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Kyle Larson posted a lap of 94.597 mph to win the pole for Sunday’s Toyota/SaveMart 350. It was his second consecutive pole at Sonoma and the sixth of his career.

Larson beat Martin Truex Jr. (94.484 mph) by .090 seconds.

Chase Elliott (94.461), Jamie McMurray (94.227) and AJ Allmendinger (93.925) rounded out the top five. He was fastest in round one of qualification with a speed of 94.477 mph.

Hendrick Motorsports placed three of their drivers in the final round. Jimmie Johnson (93.824) qualified seventh. William Byron (93.756) qualified eighth. Alex Bowman (93.267) qualified 17th.

In his first race back since Matt Kenseth took over the No. 6 Roush Fenway Racing Ford, Trevor Bayne barely missed advancing to the final round. With a speed of 93.455 mph, he qualified 13th.

Clint Bowyer (93.252) was unable to back up his time from Friday’s practice and will roll off the grid 19th.

Click here for full qualification results.

For Clint Bowyer, Sonoma Raceway is a lot like Martinsville

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Clint Bowyer didn’t grow up road racing; he cut his teeth on dirt tracks in the Midwest. And yet, he had an immediate affinity for Sonoma Raceway. In his second start there, while driving for Richard Childress in 2007, he finished fourth.

In fact, Bowyer enters the Toyota/SaveMart 350 with seven top-five finishes in 12 starts that includes a runner-up finish in last year’s Sonoma race. If not for a couple of misfortunes (crash damage in 2010 and an electrical problem in 2016), he might well have swept the top 10 since scoring that first top five as a sophomore.

Perhaps the reason for that immediate success is that he considers Sonoma to be a twisted version of Martinsville Speedway – a track on which he won this March to snap a 190-race winless streak.

“I think you embrace this track and road racing in general just like you do Martinsville,” Bowyer said on Friday before heading out to put his No. 14 Ford at the top of the first practice speed chart. “Nobody shows up at Martinsville and goes to the top of the board and is fast and has success and navigates traffic to win that race right off the bat. It just doesn’t happen and it doesn’t happen here either.”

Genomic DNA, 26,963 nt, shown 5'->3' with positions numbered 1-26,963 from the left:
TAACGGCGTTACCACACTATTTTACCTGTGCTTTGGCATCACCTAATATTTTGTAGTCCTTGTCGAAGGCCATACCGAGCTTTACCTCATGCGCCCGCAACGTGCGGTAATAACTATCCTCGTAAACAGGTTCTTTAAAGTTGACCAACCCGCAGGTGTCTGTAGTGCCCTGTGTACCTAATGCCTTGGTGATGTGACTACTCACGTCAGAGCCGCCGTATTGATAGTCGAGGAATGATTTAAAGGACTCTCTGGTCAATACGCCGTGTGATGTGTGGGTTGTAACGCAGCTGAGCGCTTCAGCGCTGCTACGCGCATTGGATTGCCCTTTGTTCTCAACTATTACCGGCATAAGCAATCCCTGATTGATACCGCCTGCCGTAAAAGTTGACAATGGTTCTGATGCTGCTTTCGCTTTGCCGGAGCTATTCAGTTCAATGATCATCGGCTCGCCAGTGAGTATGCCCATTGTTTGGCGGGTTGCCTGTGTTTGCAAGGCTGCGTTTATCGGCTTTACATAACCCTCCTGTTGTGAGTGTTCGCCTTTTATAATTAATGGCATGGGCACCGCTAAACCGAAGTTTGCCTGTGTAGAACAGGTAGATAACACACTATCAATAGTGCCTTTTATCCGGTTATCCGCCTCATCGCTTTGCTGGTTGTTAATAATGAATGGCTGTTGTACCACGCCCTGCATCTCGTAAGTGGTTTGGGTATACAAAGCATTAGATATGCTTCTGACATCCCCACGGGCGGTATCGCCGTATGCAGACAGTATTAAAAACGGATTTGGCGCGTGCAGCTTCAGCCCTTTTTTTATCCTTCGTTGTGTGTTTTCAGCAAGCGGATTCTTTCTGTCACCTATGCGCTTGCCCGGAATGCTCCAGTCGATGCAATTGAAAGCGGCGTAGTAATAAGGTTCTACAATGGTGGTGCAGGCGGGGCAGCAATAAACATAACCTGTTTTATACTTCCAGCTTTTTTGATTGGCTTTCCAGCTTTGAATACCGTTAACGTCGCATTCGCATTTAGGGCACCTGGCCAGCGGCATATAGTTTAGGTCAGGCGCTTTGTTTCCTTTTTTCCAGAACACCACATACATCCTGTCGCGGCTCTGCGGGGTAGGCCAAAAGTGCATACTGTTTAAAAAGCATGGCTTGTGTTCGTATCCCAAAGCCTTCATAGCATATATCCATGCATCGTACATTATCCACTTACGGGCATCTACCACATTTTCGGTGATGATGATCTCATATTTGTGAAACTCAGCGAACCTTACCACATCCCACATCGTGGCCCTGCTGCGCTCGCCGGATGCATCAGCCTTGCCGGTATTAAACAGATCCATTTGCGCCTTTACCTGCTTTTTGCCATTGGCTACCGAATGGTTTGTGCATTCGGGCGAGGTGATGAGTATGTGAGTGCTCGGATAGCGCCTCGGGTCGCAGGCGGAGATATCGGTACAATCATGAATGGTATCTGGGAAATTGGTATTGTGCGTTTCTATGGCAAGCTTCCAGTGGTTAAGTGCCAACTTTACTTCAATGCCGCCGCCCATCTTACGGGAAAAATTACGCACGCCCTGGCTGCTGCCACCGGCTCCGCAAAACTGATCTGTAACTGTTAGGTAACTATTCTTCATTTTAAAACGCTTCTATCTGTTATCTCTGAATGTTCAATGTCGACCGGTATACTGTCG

His Sonoma success has not translated to road courses in general, however.

Yes, Bowyer swept the top five on NASCAR’s two road courses last year, but the fifth-place finish he scored at Watkins Glen International was only the second of his career on a track that many drivers consider to be less technical than Sonoma. In 12 starts there, he has earned only five top 10s.

“Watkins Glen is so fast. It is just dive-bombs and you are really carrying a lot of speed at a place like Watkins Glen.

“Here, it is like that short track. It is like being at Martinsville. Did you see my car at the end of the race last year? It was destroyed. I drove up through and passed the field twice because of mistakes that we made and got spun out once. It was a wild race to be able to finish second. You can’t do that at Watkins Glen. That car wouldn’t have ran in the top 10 at Watkins Glen.”

Nine different drivers have won at Sonoma in the last nine races. Given the dominance of Harvick (who won last year) and Kyle Busch (the 2015 winner), many think they are the most likely to end that streak. But Bowyer also has an opportunity to end the streak of unique winners. He won the 2012 edition of this race by holding off Tony Stewart – the driver with the second-most road course wins in NASCAR history.

“You have to be able to have fun on this race track,” Bowyer said. “It is a challenge. Each and every corner is different. There is no perfect setup or perfect line. It is literally one of the only tracks you go to where you are out there racing and have a smile on your face. You might even get a chuckle.”